A little over 10 years ago, neuroscientist Mark Solms bought a fruit farm in picturesque Franschhoek with the idea of turning it back into a wine farm.
However, there were already about 10 families living on the farm, and they had been working there for generations.
General manager and winemaker at Solms-Delta Hagen Viljoen says Solms decided to look for a way to empower the workers so that it could become a fruitful relationship for everyone.
Sussanna Malgas, one of the workers on the farm, says: “He called us all to a meeting and said: ‘Look, I can’t make you rich, but I can help to give you a better future.’”
He started by establishing the Wijn de Caab Trust in 2005 with Richard Astor, who bought a neighbouring farm. They then bought a third neighbouring farm, which was handed over to the trust – and the workers were the beneficiaries of the trust.
This in effect gave the trust and the workers a one-third (33%) share in the combined farms, which take up 76 hectares.
While all three farms produced fruit when the partnership was formed, Solms had done his research and set about planting vines to recreate the original wine farm.
Late last year, the National Empowerment Fund (NEF), with support from the department of rural development and land reform, came on board as a partner, increasing the trust’s shareholding in the farm to 45%.
“A further 5% shareholding is held by the NEF, which plays an oversight role with a seat on the board. This will continue for five years until the NEF is satisfied that the business is sustainable, and the 5% stake will then be transferred to the trust, giving it an effective 50% shareholding,” says Viljoen.
The Wijn de Caab Trust has about 250 beneficiaries, and 95 employees live on the farm.
Other initiatives run by the trust include improved education for all farm workers’ children who attend either Franschhoek primary or high school, which are former Model C schools, as well as subsidised access to private medical care.
Malgas says her life has changed dramatically since Solms bought the farm.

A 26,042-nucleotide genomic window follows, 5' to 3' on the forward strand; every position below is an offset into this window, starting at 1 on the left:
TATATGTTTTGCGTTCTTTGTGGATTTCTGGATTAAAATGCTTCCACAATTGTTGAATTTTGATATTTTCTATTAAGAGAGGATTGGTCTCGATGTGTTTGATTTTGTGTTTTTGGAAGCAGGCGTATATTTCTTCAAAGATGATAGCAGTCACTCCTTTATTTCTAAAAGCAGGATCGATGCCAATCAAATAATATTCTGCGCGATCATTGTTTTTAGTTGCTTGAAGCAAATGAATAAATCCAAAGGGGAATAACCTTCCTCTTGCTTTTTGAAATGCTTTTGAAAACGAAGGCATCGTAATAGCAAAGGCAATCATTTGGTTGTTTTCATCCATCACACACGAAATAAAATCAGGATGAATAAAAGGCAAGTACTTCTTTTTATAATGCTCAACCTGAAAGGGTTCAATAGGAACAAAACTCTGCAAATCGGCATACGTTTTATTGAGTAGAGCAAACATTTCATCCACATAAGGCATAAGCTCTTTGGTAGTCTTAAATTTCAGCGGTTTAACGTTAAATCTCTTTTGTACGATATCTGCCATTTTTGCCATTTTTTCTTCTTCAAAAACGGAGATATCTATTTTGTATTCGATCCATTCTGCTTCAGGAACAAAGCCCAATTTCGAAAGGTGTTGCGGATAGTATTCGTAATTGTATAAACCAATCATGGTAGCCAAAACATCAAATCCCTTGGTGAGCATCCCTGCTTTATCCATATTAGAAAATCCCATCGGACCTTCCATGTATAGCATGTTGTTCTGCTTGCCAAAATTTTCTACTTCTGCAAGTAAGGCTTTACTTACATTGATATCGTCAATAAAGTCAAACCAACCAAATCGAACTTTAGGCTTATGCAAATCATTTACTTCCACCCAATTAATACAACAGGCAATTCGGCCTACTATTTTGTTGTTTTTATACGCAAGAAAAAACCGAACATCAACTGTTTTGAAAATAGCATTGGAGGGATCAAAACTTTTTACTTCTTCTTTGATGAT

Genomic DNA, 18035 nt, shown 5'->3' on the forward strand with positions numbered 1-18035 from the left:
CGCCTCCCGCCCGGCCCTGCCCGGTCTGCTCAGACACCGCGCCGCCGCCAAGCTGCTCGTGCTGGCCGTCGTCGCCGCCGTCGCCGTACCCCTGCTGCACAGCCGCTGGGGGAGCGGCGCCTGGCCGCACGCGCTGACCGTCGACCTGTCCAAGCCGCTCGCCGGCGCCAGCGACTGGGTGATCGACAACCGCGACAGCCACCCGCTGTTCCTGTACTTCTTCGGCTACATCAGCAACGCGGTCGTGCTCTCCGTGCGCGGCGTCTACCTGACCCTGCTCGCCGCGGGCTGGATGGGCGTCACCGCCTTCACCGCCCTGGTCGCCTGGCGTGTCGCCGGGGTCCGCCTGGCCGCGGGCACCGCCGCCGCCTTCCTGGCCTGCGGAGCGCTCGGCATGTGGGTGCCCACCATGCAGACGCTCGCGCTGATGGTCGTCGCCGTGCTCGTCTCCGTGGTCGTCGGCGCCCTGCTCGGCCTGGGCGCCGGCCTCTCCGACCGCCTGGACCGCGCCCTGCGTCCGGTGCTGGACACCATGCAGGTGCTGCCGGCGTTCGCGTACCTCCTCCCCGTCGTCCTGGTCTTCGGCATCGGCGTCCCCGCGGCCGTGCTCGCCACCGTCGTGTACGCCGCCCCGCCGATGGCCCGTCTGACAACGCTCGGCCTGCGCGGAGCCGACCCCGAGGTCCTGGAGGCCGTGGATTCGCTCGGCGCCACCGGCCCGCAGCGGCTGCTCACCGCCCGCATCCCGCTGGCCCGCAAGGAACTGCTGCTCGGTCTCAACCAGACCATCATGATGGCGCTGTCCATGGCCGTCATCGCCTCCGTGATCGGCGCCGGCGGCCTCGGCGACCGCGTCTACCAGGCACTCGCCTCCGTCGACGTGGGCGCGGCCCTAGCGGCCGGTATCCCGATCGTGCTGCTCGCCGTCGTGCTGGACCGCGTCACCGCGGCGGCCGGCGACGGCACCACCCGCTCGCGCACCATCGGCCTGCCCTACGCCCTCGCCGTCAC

“When Mark came, there were 10 to 14 people in one house and all our bathing facilities were outside. Once you finished school, if you were lucky enough to get that far, you had no future to speak of.
“The trust has made a big difference, especially when it comes to education for our kids. My son Clint finished matric at Franschhoek High School two years ago. He has done a hospitality course and now works at wedding functions,” Malgas says.
“He has a lung and heart condition, and the trust paid for all his medical care up to the age of 18. I would never have been able to pay for that myself.”
Malgas began working on the fruit farms at the age of 12 and also worked for Solms as a domestic worker for many years.
“I started singing with the choir here on the farm, and grabbed opportunities as soon as they came up. So, from there, I learnt about the history of the farm. This reminded me very much of my grandmother and the stories we heard from her. At the time, I did not understand the significance of her stories, but now I do. So when Mark opened the history museum at Solms-Delta, I started giving history tours. Now I am a wine ambassador and host wine tastings, and I have learnt so much about wines,” she says.
Solms has also established the Dik Delta Trust, which is designed to empower the broader Franschhoek community through musical training. It spearheaded the Franschhoek Literary Festival before it was handed over to the Franschhoek Tourism Bureau.
In what other ways can farm workers become more empowered?
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